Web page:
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Lightning Detection System a Life-Saver for Rural Communities Lightning Detection System a Life-Saver for Rural Communities
Dr Maqsooda Mahomed’s postgraduate journey started with water. ‘My honours and master’s research focused on tackling challenges within the water cycle,’ said Mahomed. ‘I... Lightning Detection System a Life-Saver for Rural Communities

Dr Maqsooda Mahomed’s postgraduate journey started with water.

‘My honours and master’s research focused on tackling challenges within the water cycle,’ said Mahomed.

‘I researched satellite earth observation data as an alternate way to obtain critical hydrological estimates for the effective management of droughts and for the allocation of water resources in South Africa.’

For her PhD – which she started in July 2018 – Mahomed changed tack, choosing to explore a different project in order to advance her research and innovation skills. She chose a scarce yet fascinating and crucial element – lightning.

Mahomed explained that South Africa had a lightning mortality rate four times higher than the global average and the second highest number of lightning deaths per capita. Despite the country having made considerably more progress in the field of lightning research than most African countries and possessing one of the three ground-based lightning detection networks in the southern hemisphere, rural communities in South Africa, and on the African continent, are still vulnerable to lightning.

‘In an attempt to improve detection and warning of lightning threats at a local/community scale, a system with monitoring and predictive capacity to detect lightning occurrences and assist rural communities in preparing for lightning through risk knowledge and near real- time/early warning systems is ultimately needed,’ said Mahomed.

Her PhD research focused on the development and assessment of a community ground-based near-real time lightning warning system (NRT-LWS) to detect and disseminate lightning threats and alerts in a timeous and comprehensible manner within a rural community in KwaZulu-Natal.

‘The system is comprised of an electrical field meter and a lightning flash sensor with warnings disseminated via audible (siren) and visible (beacon lights) alarms on-site and with a remote server issuing SMSs and email alerts,’ she explained.

Mahomed’s research contributed to the first ever community-based lightning early warning system and provided insight into lightning detection and monitoring at a local/community-level for South Africa.

It also provided a first insight into the use of the South African Lightning Detection Network (SALDN) for local scales, encouraging the South African Weather Service (SAWS) to expand its lightning warnings to rural communities across the country.

Furthermore, the study investigated lightning as a short-term predictor to tornadoes and supercell events for South Africa.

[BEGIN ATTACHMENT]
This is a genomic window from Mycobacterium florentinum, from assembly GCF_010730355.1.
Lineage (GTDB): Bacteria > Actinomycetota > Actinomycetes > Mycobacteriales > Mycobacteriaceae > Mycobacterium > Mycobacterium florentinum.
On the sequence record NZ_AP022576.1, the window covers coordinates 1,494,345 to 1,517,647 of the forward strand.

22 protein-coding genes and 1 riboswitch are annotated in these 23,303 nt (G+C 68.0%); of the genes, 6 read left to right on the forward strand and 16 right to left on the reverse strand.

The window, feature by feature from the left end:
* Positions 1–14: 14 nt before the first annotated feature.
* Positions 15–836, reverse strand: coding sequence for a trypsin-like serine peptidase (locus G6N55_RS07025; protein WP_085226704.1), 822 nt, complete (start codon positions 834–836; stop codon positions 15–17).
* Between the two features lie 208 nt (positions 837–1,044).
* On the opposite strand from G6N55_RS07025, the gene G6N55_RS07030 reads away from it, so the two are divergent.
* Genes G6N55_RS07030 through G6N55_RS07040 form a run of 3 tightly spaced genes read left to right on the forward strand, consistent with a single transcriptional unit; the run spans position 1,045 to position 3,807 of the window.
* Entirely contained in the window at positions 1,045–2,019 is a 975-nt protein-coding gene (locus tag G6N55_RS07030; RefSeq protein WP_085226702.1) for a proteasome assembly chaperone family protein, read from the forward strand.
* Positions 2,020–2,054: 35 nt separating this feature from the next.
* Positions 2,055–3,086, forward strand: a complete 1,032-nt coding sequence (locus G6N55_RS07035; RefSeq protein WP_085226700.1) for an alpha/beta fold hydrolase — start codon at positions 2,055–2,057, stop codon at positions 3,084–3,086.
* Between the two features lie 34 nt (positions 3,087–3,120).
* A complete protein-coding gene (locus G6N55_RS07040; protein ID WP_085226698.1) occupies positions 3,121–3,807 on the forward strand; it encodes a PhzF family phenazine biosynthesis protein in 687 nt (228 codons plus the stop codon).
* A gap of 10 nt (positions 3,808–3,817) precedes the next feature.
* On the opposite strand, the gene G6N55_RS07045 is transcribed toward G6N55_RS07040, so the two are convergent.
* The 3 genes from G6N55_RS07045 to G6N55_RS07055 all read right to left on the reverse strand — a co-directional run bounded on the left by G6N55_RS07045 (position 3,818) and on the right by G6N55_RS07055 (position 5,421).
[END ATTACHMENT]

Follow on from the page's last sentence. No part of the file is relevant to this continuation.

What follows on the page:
Mahomed’s research has attracted a lot of interest in the media, featuring in The Mercury newspaper under the most read articles and as the editor’s-choice in Women in Science, an online portal that provides the first-ever comprehensive database of women in science on the African continent and recognises women’s participation in scientific fields by spotlighting their challenges and achievements. Her research was also selected as the editor’s choice in the January/February 2021 edition of the South African Journal of Science.

Mahomed has won prizes at every conference she has presented her research at, including the 4th National Global Change Conference (2018); the 35th Annual Conference of the South African Society for Atmospheric Sciences (SASAS-2019); the annual research day of the Durban Research Action Partnership (D’RAP 2019 and 2020); as well as the UKZN College of Agriculture, Engineering and Science Postgraduate Research and Innovation Symposium (PRIS-2020).

‘A particular honour was to present my research on request to the US lightning safety council that consists of lightning experts who have more than 40 years of experience in lightning,’ said Mahomed. ‘The study’s research efforts were praised and appreciated, with further discussions on how better to manage future lightning detection on local-scales in South Africa.’

With her PhD completed in under three years, Mahomed said she was particularly indebted to her supervisor, Dr Alistair Clulow. ‘He was the one who provided that spark and enthusiasm which led to me undertaking this research,’ she said. ‘In addition, without his technical assistance, this study would not have been completed.’ 

Mahomed also thanked her co-supervisors Professor Michael Savage, Professor Tafadzwa Mabhaudhi, Mrs Kershani Chetty and Dr Sheldon Strydom for their valuable input and time.

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